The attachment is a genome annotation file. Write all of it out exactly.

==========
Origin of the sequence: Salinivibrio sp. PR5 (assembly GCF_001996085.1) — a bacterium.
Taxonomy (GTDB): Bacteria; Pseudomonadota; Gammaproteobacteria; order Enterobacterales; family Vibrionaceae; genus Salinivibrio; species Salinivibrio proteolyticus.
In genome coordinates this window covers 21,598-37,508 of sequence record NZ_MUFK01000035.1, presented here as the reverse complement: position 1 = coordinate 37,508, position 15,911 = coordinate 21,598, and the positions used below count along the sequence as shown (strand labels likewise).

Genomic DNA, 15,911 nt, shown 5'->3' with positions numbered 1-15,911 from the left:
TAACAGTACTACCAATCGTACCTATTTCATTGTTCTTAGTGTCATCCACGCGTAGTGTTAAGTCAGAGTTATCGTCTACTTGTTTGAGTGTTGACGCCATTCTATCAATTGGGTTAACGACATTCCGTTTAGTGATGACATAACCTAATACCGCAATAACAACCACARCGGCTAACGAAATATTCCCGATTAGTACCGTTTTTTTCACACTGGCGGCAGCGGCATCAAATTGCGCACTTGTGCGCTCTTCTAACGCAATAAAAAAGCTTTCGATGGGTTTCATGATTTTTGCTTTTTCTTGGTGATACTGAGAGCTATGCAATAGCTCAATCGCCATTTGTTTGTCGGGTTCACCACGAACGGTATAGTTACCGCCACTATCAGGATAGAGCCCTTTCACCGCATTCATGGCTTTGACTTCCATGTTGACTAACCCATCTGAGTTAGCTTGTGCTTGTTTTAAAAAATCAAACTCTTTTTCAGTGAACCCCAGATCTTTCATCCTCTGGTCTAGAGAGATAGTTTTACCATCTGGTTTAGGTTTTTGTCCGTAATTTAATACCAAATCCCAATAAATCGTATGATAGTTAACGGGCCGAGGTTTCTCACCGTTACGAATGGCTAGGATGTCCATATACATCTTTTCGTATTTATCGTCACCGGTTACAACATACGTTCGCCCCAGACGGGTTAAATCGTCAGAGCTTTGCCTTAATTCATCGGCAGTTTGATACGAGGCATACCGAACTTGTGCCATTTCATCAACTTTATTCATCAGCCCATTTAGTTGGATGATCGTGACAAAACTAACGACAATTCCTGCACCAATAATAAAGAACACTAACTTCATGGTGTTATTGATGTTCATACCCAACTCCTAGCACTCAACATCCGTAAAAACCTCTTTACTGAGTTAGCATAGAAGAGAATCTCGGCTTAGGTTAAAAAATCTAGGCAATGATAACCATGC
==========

Origin of the sequence: Salinivibrio sp. PR5 (assembly GCF_001996085.1) — a bacterium.
Taxonomy (GTDB): Bacteria; Pseudomonadota; Gammaproteobacteria; order Enterobacterales; family Vibrionaceae; genus Salinivibrio; species Salinivibrio proteolyticus.
In genome coordinates this window covers 21,598-37,508 of sequence record NZ_MUFK01000035.1, presented here as the reverse complement: position 1 = coordinate 37,508, position 15,911 = coordinate 21,598, and the positions used below count along the sequence as shown (strand labels likewise).

Genomic DNA, 15,911 nt, shown 5'->3' with positions numbered 1-15,911 from the left:
TAACAGTACTACCAATCGTACCTATTTCATTGTTCTTAGTGTCATCCACGCGTAGTGTTAAGTCAGAGTTATCGTCTACTTGTTTGAGTGTTGACGCCATTCTATCAATTGGGTTAACGACATTCCGTTTAGTGATGACATAACCTAATACCGCAATAACAACCACARCGGCTAACGAAATATTCCCGATTAGTACCGTTTTTTTCACACTGGCGGCAGCGGCATCAAATTGCGCACTTGTGCGCTCTTCTAACGCAATAAAAAAGCTTTCGATGGGTTTCATGATTTTTGCTTTTTCTTGGTGATACTGAGAGCTATGCAATAGCTCAATCGCCATTTGTTTGTCGGGTTCACCACGAACGGTATAGTTACCGCCACTATCAGGATAGAGCCCTTTCACCGCATTCATGGCTTTGACTTCCATGTTGACTAACCCATCTGAGTTAGCTTGTGCTTGTTTTAAAAAATCAAACTCTTTTTCAGTGAACCCCAGATCTTTCATCCTCTGGTCTAGAGAGATAGTTTTACCATCTGGTTTAGGTTTTTGTCCGTAATTTAATACCAAATCCCAATAAATCGTATGATAGTTAACGGGCCGAGGTTTCTCACCGTTACGAATGGCTAGGATGTCCATATACATCTTTTCGTATTTATCGTCACCGGTTACAACATACGTTCGCCCCAGACGGGTTAAATCGTCAGAGCTTTGCCTTAATTCATCGGCAGTTTGATACGAGGCATACCGAACTTGTGCCATTTCATCAACTTTATTCATCAGCCCATTTAGTTGGATGATCGTGACAAAACTAACGACAATTCCTGCACCAATAATAAAGAACACTAACTTCATGGTGTTATTGATGTTCATACCCAACTCCTAGCACTCAACATCCGTAAAAACCTCTTTACTGAGTTAGCATAGAAGAGAATCTCGGCTTAGGTTAAAAAATCTAGGCAATGATAACCATGC